Blocking this special protein could help treat IBD, arthritis and more
Researchers from University of Copenhagen have identified a special protein that they say may have a role in autoimmune diseases like inflammatory bowel disease (IBD), rheumatoid arthritis, psoriasis and possibly more. The finding could lead to therapies that block inflammation produced by the protein known as TL1A.
The study results, published in the journal PLOS ONE, may unlock the mysteries of what causes inflammation to lead to autoimmune diseases that happen when the immune system over-reacts.
For their investigation researchers analyzed cells from blood donors with and without the TL1A protein.
"Through analysing blood cells, we have observed that a particular protein called TL1A can get healthy cells to behave like those we see in chronic inflammation. This is bringing us closer to unlocking the mystery of inflammation,” says Kirsten Reichwald, PhD student at the Department of Veterinary Disease Biology, Faculty of Health and Medical Sciences, University of Copenhagen in a press release.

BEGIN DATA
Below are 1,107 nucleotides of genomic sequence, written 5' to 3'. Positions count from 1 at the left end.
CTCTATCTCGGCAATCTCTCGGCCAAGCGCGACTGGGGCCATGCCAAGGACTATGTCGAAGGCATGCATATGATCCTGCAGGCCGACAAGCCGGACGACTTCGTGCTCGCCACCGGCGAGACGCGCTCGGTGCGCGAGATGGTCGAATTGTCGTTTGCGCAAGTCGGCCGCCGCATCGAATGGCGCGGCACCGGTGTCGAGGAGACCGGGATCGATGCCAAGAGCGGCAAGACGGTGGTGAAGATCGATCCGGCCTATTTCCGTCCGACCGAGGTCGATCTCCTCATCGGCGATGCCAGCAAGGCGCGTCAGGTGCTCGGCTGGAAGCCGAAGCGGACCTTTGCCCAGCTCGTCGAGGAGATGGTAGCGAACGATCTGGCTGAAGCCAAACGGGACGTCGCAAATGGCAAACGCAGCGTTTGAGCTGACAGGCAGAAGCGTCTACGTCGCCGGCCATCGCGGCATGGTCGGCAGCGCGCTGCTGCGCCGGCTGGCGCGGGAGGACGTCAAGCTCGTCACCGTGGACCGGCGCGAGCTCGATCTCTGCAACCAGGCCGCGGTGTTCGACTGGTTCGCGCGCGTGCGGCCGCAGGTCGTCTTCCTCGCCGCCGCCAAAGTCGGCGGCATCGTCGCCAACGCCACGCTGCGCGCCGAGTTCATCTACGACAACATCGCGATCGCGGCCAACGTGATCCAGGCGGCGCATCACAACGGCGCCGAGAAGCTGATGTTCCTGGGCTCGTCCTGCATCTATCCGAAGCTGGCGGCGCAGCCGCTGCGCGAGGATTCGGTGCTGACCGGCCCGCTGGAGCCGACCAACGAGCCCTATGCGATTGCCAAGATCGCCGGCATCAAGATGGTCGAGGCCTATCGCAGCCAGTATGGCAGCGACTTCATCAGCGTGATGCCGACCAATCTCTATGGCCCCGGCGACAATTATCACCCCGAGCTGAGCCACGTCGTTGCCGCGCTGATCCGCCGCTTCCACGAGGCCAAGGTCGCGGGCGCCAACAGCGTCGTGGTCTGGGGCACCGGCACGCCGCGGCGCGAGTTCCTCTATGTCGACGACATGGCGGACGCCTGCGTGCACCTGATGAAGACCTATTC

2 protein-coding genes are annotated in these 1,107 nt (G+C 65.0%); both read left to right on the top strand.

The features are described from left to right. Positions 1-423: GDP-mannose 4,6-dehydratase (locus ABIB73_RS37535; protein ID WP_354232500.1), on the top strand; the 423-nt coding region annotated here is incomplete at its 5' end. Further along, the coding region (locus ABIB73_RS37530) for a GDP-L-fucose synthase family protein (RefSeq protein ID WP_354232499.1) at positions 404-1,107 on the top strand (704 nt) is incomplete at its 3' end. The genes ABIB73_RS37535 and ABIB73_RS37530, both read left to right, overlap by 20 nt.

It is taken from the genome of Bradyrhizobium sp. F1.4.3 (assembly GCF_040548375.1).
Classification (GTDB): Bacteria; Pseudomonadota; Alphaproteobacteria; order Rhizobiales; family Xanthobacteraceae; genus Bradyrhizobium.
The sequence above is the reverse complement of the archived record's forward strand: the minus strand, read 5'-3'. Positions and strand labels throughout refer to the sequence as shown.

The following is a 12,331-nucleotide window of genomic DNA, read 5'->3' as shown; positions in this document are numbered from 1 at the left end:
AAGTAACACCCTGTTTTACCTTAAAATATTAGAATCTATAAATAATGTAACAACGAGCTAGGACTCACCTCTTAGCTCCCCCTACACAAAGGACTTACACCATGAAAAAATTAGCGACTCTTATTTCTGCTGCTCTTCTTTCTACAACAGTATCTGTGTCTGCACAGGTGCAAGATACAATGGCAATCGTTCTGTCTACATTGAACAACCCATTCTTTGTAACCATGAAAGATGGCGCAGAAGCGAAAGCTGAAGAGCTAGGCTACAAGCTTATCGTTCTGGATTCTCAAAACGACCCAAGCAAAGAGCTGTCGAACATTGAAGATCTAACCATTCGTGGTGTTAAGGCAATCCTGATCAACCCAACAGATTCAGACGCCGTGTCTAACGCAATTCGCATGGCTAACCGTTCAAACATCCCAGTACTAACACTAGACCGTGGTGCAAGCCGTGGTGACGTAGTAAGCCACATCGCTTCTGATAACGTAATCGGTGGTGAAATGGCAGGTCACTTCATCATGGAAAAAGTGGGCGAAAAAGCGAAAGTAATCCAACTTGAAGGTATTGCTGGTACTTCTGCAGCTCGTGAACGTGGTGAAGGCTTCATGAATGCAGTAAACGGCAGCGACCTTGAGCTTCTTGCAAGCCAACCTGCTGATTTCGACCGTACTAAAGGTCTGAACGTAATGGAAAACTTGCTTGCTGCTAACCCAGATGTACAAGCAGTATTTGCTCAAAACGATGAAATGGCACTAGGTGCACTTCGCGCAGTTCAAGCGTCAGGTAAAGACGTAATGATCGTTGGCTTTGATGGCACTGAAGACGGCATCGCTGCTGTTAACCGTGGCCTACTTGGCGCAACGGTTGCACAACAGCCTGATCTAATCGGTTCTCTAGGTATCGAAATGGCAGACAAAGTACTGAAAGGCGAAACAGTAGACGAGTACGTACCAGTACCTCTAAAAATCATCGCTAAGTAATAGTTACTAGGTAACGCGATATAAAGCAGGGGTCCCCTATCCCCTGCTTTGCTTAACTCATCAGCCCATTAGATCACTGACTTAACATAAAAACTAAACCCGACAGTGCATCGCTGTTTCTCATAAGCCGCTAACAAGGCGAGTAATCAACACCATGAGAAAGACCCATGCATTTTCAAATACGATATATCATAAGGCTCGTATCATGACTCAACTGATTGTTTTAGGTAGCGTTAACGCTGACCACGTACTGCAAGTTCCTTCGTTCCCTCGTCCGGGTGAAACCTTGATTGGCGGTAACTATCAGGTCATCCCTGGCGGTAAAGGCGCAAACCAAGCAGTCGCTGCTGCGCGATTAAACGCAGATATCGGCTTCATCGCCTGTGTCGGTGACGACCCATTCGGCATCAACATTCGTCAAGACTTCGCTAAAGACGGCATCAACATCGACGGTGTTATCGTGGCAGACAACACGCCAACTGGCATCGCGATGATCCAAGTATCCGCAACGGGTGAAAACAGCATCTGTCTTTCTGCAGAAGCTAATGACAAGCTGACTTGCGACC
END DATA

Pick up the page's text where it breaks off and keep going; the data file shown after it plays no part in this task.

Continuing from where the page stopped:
Reichwald notes that biological treatments can stop rheumatoid arthritis from advancing. But in order to deliver targeted treatment more information is needed on the exact processes that cause inflammation.
What the researchers found is that TL1A induces pro-inflammatory cytokines that are linked to rheumatoid arthritis, IBD, psoriasis and other autoimmune diseases. Targeting the TL1A protein with biological therapies could potentially help treat inflammatory bowel and other diseases that are brought about by autoimmune dysfunction.
January 8, 2014
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